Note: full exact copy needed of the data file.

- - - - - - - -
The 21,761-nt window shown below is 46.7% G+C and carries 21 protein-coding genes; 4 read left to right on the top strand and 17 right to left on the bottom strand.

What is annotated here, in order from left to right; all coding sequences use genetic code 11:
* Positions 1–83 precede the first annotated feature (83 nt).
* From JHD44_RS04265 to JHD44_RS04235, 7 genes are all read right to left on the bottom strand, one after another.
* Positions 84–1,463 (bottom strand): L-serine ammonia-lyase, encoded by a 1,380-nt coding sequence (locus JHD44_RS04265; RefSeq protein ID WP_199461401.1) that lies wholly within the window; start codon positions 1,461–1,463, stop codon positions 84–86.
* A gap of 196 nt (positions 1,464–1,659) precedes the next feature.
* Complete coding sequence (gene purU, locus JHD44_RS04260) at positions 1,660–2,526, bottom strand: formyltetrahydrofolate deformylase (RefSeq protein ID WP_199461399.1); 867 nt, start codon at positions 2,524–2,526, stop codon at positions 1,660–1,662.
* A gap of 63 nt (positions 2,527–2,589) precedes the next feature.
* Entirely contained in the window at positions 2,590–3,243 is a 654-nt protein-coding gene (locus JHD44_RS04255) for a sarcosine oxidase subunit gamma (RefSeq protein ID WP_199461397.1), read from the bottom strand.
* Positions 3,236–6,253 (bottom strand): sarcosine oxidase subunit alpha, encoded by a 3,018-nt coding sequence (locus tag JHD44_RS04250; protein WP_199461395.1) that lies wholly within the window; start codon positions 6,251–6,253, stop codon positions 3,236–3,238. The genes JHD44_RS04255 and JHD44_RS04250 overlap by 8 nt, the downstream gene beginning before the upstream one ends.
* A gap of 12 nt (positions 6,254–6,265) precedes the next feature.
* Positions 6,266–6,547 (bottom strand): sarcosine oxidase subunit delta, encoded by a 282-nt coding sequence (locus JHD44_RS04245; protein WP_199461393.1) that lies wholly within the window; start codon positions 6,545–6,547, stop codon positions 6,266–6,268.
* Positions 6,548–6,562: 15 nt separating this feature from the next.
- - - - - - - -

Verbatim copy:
The 21,761-nt window shown below is 46.7% G+C and carries 21 protein-coding genes; 4 read left to right on the top strand and 17 right to left on the bottom strand.

What is annotated here, in order from left to right; all coding sequences use genetic code 11:
* Positions 1–83 precede the first annotated feature (83 nt).
* From JHD44_RS04265 to JHD44_RS04235, 7 genes are all read right to left on the bottom strand, one after another.
* Positions 84–1,463 (bottom strand): L-serine ammonia-lyase, encoded by a 1,380-nt coding sequence (locus JHD44_RS04265; RefSeq protein ID WP_199461401.1) that lies wholly within the window; start codon positions 1,461–1,463, stop codon positions 84–86.
* A gap of 196 nt (positions 1,464–1,659) precedes the next feature.
* Complete coding sequence (gene purU, locus JHD44_RS04260) at positions 1,660–2,526, bottom strand: formyltetrahydrofolate deformylase (RefSeq protein ID WP_199461399.1); 867 nt, start codon at positions 2,524–2,526, stop codon at positions 1,660–1,662.
* A gap of 63 nt (positions 2,527–2,589) precedes the next feature.
* Entirely contained in the window at positions 2,590–3,243 is a 654-nt protein-coding gene (locus JHD44_RS04255) for a sarcosine oxidase subunit gamma (RefSeq protein ID WP_199461397.1), read from the bottom strand.
* Positions 3,236–6,253 (bottom strand): sarcosine oxidase subunit alpha, encoded by a 3,018-nt coding sequence (locus tag JHD44_RS04250; protein WP_199461395.1) that lies wholly within the window; start codon positions 6,251–6,253, stop codon positions 3,236–3,238. The genes JHD44_RS04255 and JHD44_RS04250 overlap by 8 nt, the downstream gene beginning before the upstream one ends.
* A gap of 12 nt (positions 6,254–6,265) precedes the next feature.
* Positions 6,266–6,547 (bottom strand): sarcosine oxidase subunit delta, encoded by a 282-nt coding sequence (locus JHD44_RS04245; protein WP_199461393.1) that lies wholly within the window; start codon positions 6,545–6,547, stop codon positions 6,266–6,268.
* Positions 6,548–6,562: 15 nt separating this feature from the next.